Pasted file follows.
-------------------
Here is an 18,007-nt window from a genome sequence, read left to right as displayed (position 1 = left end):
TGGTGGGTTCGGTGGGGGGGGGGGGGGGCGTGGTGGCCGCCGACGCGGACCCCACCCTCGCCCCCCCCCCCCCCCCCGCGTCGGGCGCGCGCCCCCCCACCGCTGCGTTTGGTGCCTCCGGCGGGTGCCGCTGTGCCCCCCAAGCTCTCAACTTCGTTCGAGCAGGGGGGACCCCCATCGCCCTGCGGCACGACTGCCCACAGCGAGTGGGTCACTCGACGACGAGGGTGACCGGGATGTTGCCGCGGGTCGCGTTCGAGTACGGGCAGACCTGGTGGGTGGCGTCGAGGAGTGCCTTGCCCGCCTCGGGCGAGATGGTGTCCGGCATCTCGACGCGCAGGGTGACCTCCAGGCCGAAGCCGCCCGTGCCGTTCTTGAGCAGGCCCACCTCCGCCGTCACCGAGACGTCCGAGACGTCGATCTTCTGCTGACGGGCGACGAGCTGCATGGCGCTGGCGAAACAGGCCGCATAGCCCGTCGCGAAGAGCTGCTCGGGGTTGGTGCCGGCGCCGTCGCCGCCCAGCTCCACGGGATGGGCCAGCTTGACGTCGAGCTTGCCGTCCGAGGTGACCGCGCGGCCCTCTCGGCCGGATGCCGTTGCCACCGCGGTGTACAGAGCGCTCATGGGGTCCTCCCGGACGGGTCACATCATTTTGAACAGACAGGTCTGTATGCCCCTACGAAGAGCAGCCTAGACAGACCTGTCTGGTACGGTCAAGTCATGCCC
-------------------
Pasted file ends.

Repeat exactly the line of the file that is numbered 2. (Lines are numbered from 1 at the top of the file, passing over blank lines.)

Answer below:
TGGTGGGTTCGGTGGGGGGGGGGGGGGGCGTGGTGGCCGCCGACGCGGACCCCACCCTCGCCCCCCCCCCCCCCCCCGCGTCGGGCGCGCGCCCCCCCACCGCTGCGTTTGGTGCCTCCGGCGGGTGCCGCTGTGCCCCCCAAGCTCTCAACTTCGTTCGAGCAGGGGGGACCCCCATCGCCCTGCGGCACGACTGCCCACAGCGAGTGGGTCACTCGACGACGAGGGTGACCGGGATGTTGCCGCGGGTCGCGTTCGAGTACGGGCAGACCTGGTGGGTGGCGTCGAGGAGTGCCTTGCCCGCCTCGGGCGAGATGGTGTCCGGCATCTCGACGCGCAGGGTGACCTCCAGGCCGAAGCCGCCCGTGCCGTTCTTGAGCAGGCCCACCTCCGCCGTCACCGAGACGTCCGAGACGTCGATCTTCTGCTGACGGGCGACGAGCTGCATGGCGCTGGCGAAACAGGCCGCATAGCCCGTCGCGAAGAGCTGCTCGGGGTTGGTGCCGGCGCCGTCGCCGCCCAGCTCCACGGGATGGGCCAGCTTGACGTCGAGCTTGCCGTCCGAGGTGACCGCGCGGCCCTCTCGGCCGGATGCCGTTGCCACCGCGGTGTACAGAGCGCTCATGGGGTCCTCCCGGACGGGTCACATCATTTTGAACAGACAGGTCTGTATGCCCCTACGAAGAGCAGCCTAGACAGACCTGTCTGGTACGGTCAAGTCATGCCC